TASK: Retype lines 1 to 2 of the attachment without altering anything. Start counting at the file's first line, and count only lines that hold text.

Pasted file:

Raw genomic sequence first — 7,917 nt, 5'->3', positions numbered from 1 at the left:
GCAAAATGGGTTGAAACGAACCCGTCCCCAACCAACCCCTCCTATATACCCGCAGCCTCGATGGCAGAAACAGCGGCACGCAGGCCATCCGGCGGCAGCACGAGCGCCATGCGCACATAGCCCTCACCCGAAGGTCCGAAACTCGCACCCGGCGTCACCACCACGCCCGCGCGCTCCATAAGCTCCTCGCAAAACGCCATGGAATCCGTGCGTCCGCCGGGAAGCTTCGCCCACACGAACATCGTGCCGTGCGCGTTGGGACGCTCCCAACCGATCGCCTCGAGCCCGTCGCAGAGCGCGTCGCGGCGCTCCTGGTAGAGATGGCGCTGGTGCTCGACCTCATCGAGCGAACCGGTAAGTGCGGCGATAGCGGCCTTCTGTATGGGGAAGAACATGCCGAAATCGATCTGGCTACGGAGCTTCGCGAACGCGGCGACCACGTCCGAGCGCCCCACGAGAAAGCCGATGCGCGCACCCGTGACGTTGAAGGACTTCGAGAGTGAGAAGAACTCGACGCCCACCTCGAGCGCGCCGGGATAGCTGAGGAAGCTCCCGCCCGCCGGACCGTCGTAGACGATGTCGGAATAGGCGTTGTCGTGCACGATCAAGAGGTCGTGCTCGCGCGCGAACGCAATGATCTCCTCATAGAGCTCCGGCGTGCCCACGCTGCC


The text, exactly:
Raw genomic sequence first — 7,917 nt, 5'->3', positions numbered from 1 at the left:
GCAAAATGGGTTGAAACGAACCCGTCCCCAACCAACCCCTCCTATATACCCGCAGCCTCGATGGCAGAAACAGCGGCACGCAGGCCATCCGGCGGCAGCACGAGCGCCATGCGCACATAGCCCTCACCCGAAGGTCCGAAACTCGCACCCGGCGTCACCACCACGCCCGCGCGCTCCATAAGCTCCTCGCAAAACGCCATGGAATCCGTGCGTCCGCCGGGAAGCTTCGCCCACACGAACATCGTGCCGTGCGCGTTGGGACGCTCCCAACCGATCGCCTCGAGCCCGTCGCAGAGCGCGTCGCGGCGCTCCTGGTAGAGATGGCGCTGGTGCTCGACCTCATCGAGCGAACCGGTAAGTGCGGCGATAGCGGCCTTCTGTATGGGGAAGAACATGCCGAAATCGATCTGGCTACGGAGCTTCGCGAACGCGGCGACCACGTCCGAGCGCCCCACGAGAAAGCCGATGCGCGCACCCGTGACGTTGAAGGACTTCGAGAGTGAGAAGAACTCGACGCCCACCTCGAGCGCGCCGGGATAGCTGAGGAAGCTCCCGCCCGCCGGACCGTCGTAGACGATGTCGGAATAGGCGTTGTCGTGCACGATCAAGAGGTCGTGCTCGCGCGCGAACGCAATGATCTCCTCATAGAGCTCCGGCGTGCCCACGCTGCC